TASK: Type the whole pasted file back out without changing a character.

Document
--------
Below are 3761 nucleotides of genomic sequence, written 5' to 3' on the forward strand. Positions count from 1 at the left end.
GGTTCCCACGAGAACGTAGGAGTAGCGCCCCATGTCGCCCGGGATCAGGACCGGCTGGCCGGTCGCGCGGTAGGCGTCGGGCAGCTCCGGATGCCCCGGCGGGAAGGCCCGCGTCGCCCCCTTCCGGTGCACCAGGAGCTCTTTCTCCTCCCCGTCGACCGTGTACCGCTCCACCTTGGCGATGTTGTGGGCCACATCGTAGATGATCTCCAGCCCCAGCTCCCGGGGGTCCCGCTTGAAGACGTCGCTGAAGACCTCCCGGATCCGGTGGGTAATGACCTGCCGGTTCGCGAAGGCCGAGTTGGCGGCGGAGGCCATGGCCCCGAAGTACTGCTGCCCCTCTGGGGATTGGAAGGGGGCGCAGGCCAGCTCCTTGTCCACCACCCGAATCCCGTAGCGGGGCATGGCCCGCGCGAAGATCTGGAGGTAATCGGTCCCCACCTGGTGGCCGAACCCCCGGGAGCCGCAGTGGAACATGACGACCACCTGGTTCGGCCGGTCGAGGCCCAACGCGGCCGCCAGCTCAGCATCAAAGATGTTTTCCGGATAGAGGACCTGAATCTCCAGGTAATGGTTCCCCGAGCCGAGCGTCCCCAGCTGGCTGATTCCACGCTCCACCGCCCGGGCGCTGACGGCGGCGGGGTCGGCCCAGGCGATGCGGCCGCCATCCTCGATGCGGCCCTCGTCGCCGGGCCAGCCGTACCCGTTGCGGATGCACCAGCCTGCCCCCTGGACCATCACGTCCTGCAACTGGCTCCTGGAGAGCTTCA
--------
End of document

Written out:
Below are 3761 nucleotides of genomic sequence, written 5' to 3' on the forward strand. Positions count from 1 at the left end.
GGTTCCCACGAGAACGTAGGAGTAGCGCCCCATGTCGCCCGGGATCAGGACCGGCTGGCCGGTCGCGCGGTAGGCGTCGGGCAGCTCCGGATGCCCCGGCGGGAAGGCCCGCGTCGCCCCCTTCCGGTGCACCAGGAGCTCTTTCTCCTCCCCGTCGACCGTGTACCGCTCCACCTTGGCGATGTTGTGGGCCACATCGTAGATGATCTCCAGCCCCAGCTCCCGGGGGTCCCGCTTGAAGACGTCGCTGAAGACCTCCCGGATCCGGTGGGTAATGACCTGCCGGTTCGCGAAGGCCGAGTTGGCGGCGGAGGCCATGGCCCCGAAGTACTGCTGCCCCTCTGGGGATTGGAAGGGGGCGCAGGCCAGCTCCTTGTCCACCACCCGAATCCCGTAGCGGGGCATGGCCCGCGCGAAGATCTGGAGGTAATCGGTCCCCACCTGGTGGCCGAACCCCCGGGAGCCGCAGTGGAACATGACGACCACCTGGTTCGGCCGGTCGAGGCCCAACGCGGCCGCCAGCTCAGCATCAAAGATGTTTTCCGGATAGAGGACCTGAATCTCCAGGTAATGGTTCCCCGAGCCGAGCGTCCCCAGCTGGCTGATTCCACGCTCCACCGCCCGGGCGCTGACGGCGGCGGGGTCGGCCCAGGCGATGCGGCCGCCATCCTCGATGCGGCCCTCGTCGCCGGGCCAGCCGTACCCGTTGCGGATGCACCAGCCTGCCCCCTGGACCATCACGTCCTGCAACTGGCTCCTGGAGAGCTTCA